| Further Twists In Connaught Saga|
|At the time when Connaught went under in September this year, the figures looked pretty bad with a reported £42 million black hole in its accounts. The failure of the company was at the time put down to a combination of falling revenues, over-aggressive pricing and questionable accounting practices. Now the situation is looking far worse than was originally thought and the losses are likely to be higher than anticipated.|
Accounting firm KPMG was appointed as administrator and originally reported that management accounts appeared to show that around £46 million was owed to thousands of unsecured creditors. However, it now believes the total owed may be as much as £100 million. Having started to compile a creditors report, the firm has discovered around 50,000 invoices that have not been recorded. The employee records were in a similar state to the accounts, with a KPMG representative reporting them to be unreliable and the worst payroll records he had seen in 20 years.
Money, Money, Money (or lack thereof)...
The latest estimate is that trade creditors are owed almost £57 million while HM Revenue and Customs is due £21.7 million. With the creditor's report showing only around £600,000 available to pay unsecured creditors, this suggests a final dividend of less than one penny in the pound and large losses for many creditors.
A possible source of funds for creditors is a retail and storage building in London, which has an estimated value of £1 million and which KPMG hopes to sell. However, there are doubts whether this was correctly transferred from subsidiary AE Williams, which Connaught bought in 2007, to Connaught Partnership. Solicitors are trying to establish who holds title to the property since Connaught Partnership is part of the administration but AE Williams, which is a dormant company, is not.
Morgan Sindall to the Rescue (Sort of)...
At the time of Connaught's downfall, some 4,200 jobs were put at risk and around 280 contracts with councils and public bodies were left with an uncertain future. A big proportion of the contracts were bought by Morgan Sindall and 1,400 employees were made redundant. Morgan Sindall acquired the Connaught contracts in a £28 million deal by its subsidiary Lovell but has since admitted that the level of revenue is not going to be as good as it first hoped. The 89 contracts it took over were originally stated to be worth around £200 million in annual revenue but the company is now expecting to get only half of this.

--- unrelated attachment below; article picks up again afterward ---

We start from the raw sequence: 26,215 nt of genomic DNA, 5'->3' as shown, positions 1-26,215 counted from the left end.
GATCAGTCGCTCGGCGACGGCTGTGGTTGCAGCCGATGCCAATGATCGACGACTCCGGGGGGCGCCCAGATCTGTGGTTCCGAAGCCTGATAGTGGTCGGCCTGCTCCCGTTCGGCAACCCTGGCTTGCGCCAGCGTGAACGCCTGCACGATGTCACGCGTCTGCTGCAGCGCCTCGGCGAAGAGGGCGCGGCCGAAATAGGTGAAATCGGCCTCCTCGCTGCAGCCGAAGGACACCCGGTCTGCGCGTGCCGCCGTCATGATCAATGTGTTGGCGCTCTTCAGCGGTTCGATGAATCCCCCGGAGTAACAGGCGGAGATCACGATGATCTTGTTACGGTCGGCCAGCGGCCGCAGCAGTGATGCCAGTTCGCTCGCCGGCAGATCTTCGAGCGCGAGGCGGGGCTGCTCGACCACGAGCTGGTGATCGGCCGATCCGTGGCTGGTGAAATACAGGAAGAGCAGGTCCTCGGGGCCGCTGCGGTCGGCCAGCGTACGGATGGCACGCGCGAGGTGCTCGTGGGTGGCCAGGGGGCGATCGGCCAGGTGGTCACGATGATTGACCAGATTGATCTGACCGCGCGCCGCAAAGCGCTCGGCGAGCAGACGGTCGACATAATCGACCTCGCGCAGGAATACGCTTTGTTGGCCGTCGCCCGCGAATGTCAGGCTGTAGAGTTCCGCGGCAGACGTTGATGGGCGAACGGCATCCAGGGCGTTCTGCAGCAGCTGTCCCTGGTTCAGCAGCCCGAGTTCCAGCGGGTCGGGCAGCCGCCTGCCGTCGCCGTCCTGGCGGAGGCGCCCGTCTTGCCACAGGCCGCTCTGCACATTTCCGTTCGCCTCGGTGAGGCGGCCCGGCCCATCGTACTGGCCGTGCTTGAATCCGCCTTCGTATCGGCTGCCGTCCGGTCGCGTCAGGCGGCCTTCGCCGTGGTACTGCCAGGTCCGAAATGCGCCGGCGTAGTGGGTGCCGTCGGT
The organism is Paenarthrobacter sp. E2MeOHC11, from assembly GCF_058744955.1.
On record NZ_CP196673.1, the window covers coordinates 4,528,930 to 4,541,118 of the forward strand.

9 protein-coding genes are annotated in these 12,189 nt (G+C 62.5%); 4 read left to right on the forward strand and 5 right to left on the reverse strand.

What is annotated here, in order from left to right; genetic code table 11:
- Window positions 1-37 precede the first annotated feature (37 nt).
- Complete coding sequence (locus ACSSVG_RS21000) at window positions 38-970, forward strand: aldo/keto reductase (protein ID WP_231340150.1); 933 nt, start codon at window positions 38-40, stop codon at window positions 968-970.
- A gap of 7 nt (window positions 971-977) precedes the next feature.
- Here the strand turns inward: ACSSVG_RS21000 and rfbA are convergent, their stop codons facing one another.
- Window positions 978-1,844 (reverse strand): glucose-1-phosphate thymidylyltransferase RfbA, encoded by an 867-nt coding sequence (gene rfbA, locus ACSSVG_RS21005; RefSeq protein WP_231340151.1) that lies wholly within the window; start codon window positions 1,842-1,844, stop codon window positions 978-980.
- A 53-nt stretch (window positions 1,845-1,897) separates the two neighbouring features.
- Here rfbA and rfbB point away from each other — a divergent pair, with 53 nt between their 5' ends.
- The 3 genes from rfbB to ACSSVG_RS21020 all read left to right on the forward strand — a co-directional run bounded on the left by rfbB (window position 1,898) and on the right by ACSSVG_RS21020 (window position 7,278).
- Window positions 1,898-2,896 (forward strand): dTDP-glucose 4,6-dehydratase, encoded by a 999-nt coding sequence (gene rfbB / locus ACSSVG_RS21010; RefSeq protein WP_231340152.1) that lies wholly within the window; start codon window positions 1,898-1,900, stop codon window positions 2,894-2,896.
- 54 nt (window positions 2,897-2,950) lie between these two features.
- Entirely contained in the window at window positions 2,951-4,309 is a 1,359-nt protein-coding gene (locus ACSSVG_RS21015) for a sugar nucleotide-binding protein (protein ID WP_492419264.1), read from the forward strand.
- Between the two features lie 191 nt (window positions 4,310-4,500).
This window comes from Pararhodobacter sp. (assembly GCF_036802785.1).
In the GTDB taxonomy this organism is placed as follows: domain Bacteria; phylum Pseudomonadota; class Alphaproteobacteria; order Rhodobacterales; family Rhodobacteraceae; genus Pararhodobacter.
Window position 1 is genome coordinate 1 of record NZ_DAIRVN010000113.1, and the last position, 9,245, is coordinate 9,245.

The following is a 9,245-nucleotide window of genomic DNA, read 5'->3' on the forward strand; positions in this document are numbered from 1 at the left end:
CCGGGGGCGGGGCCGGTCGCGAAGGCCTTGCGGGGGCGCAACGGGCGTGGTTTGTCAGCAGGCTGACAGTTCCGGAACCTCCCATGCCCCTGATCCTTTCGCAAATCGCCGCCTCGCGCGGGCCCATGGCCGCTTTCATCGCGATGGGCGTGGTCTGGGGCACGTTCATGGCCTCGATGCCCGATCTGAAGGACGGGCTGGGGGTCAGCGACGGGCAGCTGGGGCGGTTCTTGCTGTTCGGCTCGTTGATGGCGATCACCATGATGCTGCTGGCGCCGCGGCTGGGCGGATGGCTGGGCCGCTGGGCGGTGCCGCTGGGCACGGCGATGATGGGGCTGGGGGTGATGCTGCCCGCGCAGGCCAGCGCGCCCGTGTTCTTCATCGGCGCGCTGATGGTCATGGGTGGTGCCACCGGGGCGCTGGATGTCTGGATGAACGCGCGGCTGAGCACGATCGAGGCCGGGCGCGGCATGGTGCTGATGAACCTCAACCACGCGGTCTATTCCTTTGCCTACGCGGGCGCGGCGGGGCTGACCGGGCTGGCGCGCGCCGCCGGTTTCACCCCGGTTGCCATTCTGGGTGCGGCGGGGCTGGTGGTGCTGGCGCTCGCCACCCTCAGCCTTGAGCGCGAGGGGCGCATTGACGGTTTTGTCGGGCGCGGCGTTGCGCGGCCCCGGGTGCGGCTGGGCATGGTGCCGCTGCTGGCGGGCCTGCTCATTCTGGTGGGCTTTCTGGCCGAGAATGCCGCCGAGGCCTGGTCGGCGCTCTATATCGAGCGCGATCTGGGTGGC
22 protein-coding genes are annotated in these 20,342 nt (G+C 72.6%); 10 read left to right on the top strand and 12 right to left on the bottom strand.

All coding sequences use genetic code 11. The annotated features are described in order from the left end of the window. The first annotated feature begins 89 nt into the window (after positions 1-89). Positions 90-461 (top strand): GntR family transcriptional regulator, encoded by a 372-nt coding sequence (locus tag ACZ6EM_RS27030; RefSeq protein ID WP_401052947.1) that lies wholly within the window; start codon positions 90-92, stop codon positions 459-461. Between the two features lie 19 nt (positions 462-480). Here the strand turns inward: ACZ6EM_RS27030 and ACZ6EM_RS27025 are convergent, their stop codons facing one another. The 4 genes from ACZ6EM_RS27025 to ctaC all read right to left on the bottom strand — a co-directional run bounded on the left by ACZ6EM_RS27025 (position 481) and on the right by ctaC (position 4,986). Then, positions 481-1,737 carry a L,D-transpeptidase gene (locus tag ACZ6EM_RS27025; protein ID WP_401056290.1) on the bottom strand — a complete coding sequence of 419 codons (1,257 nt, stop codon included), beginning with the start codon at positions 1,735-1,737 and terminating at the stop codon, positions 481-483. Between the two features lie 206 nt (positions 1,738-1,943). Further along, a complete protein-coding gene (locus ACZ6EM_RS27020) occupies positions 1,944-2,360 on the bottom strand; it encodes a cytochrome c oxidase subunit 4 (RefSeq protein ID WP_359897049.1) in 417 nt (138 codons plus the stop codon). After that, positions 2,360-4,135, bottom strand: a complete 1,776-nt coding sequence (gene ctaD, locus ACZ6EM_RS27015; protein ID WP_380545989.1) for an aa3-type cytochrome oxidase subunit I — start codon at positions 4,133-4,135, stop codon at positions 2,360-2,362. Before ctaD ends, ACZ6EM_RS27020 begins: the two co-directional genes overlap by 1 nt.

The problem appears to be that the company didn't actually acquire the contracts themselves, only the 'contractual relationships' with the existing clients. As a result, it was relying on the clients to award it the contracts without re-tendering them. Only 45 of the local authorities have actually done so and the remaining 44 have declined the opportunity. The main reason for this seems to be that they are wary of falling foul of European procurement rules unless they go through a proper tendering process. Only the Connaught staff working on the 45 transferred contracts have therefore been taken on by Lovell and the rest face an uncertain future.
Morgan Sindall still maintains that it is pleased with the deal, even though the £100 million of additional revenue each year is only half the figure that was originally claimed. The company stresses it had to get the deal done quickly before others came in for the assets. The contracts are not expected to generate any profits until 2012, with acquisition and integration costs amounting to around £3 million during the second half of 2010.
The Connaught saga is set to drag on for some time to come and you get the feeling that there may yet be further twists in this sorry tale. Perhaps the recession was the main instigator in the downfall of connaught. However, if the stories of dismal record keeping and short-sighted strategy are true then you would imagine that it is these factors that left the company susceptible to the downturn in the first place. When people's lively-hoods are at stake, you would have hoped those with management responsibilities would have acted more responsibly.
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